भोगे रोगभयं कुले च्युतिभयं वित्ते नृपालाद्भयं
माने दैन्यभयं बले रिपुभयं रूपे जराया भयम्।
शास्त्रे वादभयं गुणे खलभयं काये कृतान्ताद्भयं
सर्वं वस्तु भयान्वितं भुवि नृणां वैराग्यमेवाभयम्॥
In unchecked indulgence, there is the fear of diseases; in family’s pride, there is the fear of ill-reputation; in wealth, there is the fear of kings; in preserving our honour, there is the fear of humiliation; in power, there is the fear of adversaries; in beauty, there is the fear of old age; in erudition, there is the fear of losing to the opponents’ arguments; in being virtuous, there is the fear of wicked people; in body, there is the fear of death. All facets of human life evoke fear. Detachment alone ensures fearlessness.
While truth is difficult to describe, untruth is not. A sound knowledge of untruth, therefore, helps appreciate truth better. Let us, with this background, analyze the present verse: the word ‘bhaya’ is used ten times in different contexts in order to impress upon the readers the rarity, profundity, and singularity of ‘abhaya.’ Every object in the world, says our poet, comes not with a price tag, but a fear tag! By proclaiming “Vairāgyam evābhayam” Bhartṛhari goes a step beyond stating “detachment alone ensures fearlessness;” he means detachment is itself fearlessness. This is surely a lesson for life.
Let us now savour a few non-Śārdūlavikrīḍita verses:
अशीमहि वयं भिक्षामाशावासो वसीमहि।
शयीमहि महीपृष्ठे कुर्वीमहि किमीश्वरैः॥
Let us consume food gotten by begging, cover ourselves with garments that are the directions, and sleep on the earth. What have we to do with Kings?
Set to the Anuṣṭubh meter, this verse describes in powerful words Bhartṛhari’s insolence towards people of power. More so, it describes his awe-inspiring self-reliance. An uncompromising pedant would disapprovingly frown at the word ‘aśīmahi.’ But, seriously, who cares?
The next verse is a grand illustration of Bhartṛhari’s attitude that advocates the binary, which we noted at the beginning of the article. It is set to the meter Mandākrāntā:
अग्रे गीतं सरसकवयः पार्श्वयोर्दाक्षिणात्याः
यद्यस्त्येवं कुरु भवरसास्वादने लम्पटत्वं
नो चेच्चेतः प्रविश सहसा निर्विकल्पे समाधौ॥
If there be music playing in front of you, by your side tasteful poets from the South, and behind you girls whose graceful bracelets tinkle as they wave the chowrie, only then you may unhesitatingly indulge in worldly pleasures. If not, O Mind, waste no time—dissolve into the highest Brahma.
तदा दृष्टं नारीमयमिदमशेषं जगदपि।
समीभूता दृष्टिस्त्रिभुवनमपि ब्रह्म मनुते॥
When I lived in ignorance born of darkness that lust brings with it, I thought a woman was the world. But now that I have used the salve of the highest wisdom, my sight is straight and sees the whole world as Brahma.
This verse is set to the Śikhariṇī meter and speaks of the ill-effect of lust. No one need reprimand our poet for describing woman as a negative influence. Since a man wrote the verse and his object of attraction was a woman, the feminine nature has become the subject of this verse. If a woman were to write it, the subject would be a man. The point to ponder over is the compound ‘smara-timira-saṃskāra-janita.’ Bhartṛhari describes the darkness of lust as a saṃskāra, something that refines. This shows his unparalleled magnanimity. In this sense, he is indeed an āstika.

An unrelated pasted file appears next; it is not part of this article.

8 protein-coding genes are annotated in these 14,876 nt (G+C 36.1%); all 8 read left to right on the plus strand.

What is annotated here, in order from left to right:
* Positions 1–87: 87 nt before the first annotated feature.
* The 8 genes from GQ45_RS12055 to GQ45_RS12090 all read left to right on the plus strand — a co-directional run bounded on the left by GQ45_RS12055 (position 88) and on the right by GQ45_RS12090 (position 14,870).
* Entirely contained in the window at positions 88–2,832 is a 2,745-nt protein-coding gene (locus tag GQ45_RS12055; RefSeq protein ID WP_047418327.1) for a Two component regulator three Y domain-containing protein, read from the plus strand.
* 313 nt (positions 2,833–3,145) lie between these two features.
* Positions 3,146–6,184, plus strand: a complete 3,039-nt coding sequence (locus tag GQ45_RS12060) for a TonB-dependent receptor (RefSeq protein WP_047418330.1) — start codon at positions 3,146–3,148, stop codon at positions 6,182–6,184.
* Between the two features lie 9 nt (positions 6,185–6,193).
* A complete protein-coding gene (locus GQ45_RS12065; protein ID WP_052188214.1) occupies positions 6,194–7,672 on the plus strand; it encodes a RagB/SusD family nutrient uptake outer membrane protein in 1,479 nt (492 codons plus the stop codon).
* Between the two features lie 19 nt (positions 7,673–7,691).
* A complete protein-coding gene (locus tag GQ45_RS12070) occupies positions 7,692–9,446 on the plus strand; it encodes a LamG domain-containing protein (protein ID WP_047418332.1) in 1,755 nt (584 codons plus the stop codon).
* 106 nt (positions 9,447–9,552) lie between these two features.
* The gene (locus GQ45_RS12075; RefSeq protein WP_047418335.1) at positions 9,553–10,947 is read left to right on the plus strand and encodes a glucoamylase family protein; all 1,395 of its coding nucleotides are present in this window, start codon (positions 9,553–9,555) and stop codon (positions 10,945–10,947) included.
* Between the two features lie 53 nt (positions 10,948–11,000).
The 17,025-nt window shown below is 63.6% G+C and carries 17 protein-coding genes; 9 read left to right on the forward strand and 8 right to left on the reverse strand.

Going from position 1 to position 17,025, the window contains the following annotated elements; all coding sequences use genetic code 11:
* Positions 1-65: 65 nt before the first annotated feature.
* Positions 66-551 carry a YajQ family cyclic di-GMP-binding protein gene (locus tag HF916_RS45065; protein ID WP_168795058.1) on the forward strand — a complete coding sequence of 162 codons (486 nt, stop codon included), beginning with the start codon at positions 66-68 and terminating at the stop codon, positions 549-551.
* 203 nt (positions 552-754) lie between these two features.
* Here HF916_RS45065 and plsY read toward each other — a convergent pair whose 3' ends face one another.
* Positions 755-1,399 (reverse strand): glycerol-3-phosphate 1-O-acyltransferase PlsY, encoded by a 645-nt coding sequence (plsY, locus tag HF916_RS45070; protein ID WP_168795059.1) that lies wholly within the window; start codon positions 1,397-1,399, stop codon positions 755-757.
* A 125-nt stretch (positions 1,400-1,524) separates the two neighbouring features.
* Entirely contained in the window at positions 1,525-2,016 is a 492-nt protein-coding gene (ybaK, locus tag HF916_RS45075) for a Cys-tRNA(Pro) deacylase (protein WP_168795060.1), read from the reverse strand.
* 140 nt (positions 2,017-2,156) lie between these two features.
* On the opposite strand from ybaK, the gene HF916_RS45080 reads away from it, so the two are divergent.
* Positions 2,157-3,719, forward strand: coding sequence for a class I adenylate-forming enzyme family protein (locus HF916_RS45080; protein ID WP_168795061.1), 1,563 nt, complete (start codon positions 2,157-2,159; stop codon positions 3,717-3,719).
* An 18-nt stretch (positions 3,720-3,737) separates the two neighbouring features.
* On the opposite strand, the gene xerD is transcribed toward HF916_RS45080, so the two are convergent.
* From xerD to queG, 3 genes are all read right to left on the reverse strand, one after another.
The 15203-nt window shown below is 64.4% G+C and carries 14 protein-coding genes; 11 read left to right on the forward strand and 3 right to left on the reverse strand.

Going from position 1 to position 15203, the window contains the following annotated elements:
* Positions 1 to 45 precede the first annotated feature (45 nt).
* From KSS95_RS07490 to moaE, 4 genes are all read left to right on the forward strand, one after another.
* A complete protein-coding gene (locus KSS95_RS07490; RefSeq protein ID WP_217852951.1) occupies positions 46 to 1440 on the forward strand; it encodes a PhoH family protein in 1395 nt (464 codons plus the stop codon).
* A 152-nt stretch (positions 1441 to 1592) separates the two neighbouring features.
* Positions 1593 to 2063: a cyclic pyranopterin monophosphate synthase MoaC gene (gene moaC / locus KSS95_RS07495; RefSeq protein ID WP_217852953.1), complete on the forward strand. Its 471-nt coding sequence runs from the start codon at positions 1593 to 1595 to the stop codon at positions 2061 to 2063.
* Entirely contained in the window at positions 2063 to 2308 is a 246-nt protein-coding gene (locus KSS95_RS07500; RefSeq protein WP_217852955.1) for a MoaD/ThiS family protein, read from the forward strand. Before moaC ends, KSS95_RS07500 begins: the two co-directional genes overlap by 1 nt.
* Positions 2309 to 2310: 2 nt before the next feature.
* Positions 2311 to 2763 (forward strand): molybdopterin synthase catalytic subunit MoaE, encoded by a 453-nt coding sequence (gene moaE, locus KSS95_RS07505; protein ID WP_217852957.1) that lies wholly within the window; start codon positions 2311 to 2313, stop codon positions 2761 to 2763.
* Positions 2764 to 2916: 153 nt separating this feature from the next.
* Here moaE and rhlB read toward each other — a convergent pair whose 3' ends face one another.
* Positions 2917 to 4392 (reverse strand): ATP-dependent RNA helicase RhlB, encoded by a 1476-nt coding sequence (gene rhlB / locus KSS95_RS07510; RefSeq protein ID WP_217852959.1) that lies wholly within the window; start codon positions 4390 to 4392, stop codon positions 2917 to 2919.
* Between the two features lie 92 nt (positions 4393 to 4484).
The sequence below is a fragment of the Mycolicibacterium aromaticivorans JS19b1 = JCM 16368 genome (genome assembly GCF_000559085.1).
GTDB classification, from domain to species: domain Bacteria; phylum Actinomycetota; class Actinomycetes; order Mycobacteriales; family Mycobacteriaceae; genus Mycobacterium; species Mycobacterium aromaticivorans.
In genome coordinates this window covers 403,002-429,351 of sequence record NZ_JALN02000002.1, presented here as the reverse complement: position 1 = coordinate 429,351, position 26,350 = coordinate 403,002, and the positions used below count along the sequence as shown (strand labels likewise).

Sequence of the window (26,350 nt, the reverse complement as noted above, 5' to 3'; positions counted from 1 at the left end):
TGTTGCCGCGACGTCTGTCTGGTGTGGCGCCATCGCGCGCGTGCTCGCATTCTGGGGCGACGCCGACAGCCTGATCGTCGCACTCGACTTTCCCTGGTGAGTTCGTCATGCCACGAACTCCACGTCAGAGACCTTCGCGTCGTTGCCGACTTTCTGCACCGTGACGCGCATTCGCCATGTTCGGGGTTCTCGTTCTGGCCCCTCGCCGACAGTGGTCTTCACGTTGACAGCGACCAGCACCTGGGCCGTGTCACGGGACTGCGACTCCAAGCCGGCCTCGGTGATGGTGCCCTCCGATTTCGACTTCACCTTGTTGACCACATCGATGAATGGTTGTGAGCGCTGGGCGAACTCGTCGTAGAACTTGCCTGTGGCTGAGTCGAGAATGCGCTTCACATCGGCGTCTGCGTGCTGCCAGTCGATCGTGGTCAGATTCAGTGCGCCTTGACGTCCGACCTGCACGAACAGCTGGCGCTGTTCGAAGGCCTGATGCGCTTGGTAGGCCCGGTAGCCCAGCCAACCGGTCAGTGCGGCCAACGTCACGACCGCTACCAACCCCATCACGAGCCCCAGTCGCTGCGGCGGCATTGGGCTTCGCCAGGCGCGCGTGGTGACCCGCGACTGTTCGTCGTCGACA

The poet puts on a very different hat in the next verse that expresses the hard reality of the world in as non-reassuring a tone as possible:
न संसारोत्पन्नं चरितमनुपश्यामि कुशलं
विपाकः पुण्यानां जनयति भयं मे विमृशतः।
महद्भिः पुण्यौघैश्चिरपरिगृहीताश्च विषया
महान्तो जायन्ते व्यसनमिव दातुं विषयिणाम्॥
I don’t think worldly activities do good to anyone. I’m scared to bits when I think of the consequences of virtuous deeds. Righteous actions observed for a long time multiply pleasures, only to cause distress to pleasure-mongers.
निवृत्ता भोगेच्छा पुरुषबहुमानो विगलितः
समानाः स्वर्याताः सपदि सुहृदो जीवितसमाः।
शनैर्यष्ट्युत्थानं घनतिमिररुद्धे च नयने
अहो धृष्टः कायस्तदपि मरणापायचकितः॥
The desire to enjoy bodily pleasures is gone, self-respect has waned, friends who were as dear as life itself are no more, standing up is difficult and is possible only with the help of a stick, eyesight is almost lost—despite all this, this obnoxious body is afraid of death.
The second line is perhaps the refrain of most elderly people. No amount of physical and mental distress can make one embrace death with open arms. Not everyone is Nachiketa to say “atidīrghe jīvite ko rameta,” “Who delights in long life?” Fear of death is fear of impermanence in disguise. It is only the knowledge of the ultimate reality that can ward off this fear. But such knowledge is rare. The fear of death is therefore ubiquitous. The word ‘puruṣa-bahumāna’ can be interpreted in multiple ways and is an idiom in its own right.
यूयं वयं वयं यूयमित्यासीन्मतिरावयोः।
किं जातमधुना येन यूयं यूयं वयं वयम् ॥
In former days we’d both agree
That you were me, and I was you.
What has now happened to us two,
That you are you, and I am me? (Translated by John Brough)
This is a wonderful verse not only because of its profound content, but also creative structure. A discerning reader would notice fifty percent of the verse being occupied by the words ‘yūyam’ and ‘vayam.’ Rest of the space is dedicated for describing the inexplicability of all relationships—those that were once as strong as covalent bonds turn hopelessly feeble in the next moment. Nobody explains this better than Bhagavān Vyāsa:
यथा काष्ठं च काष्ठं च समेयातां महोदधौ।
समेत्य च व्यपेयातां तद्वद्भूतसमागमः॥
Human relationships are just like two logs of wood that drift apart having come together in the mighty sea.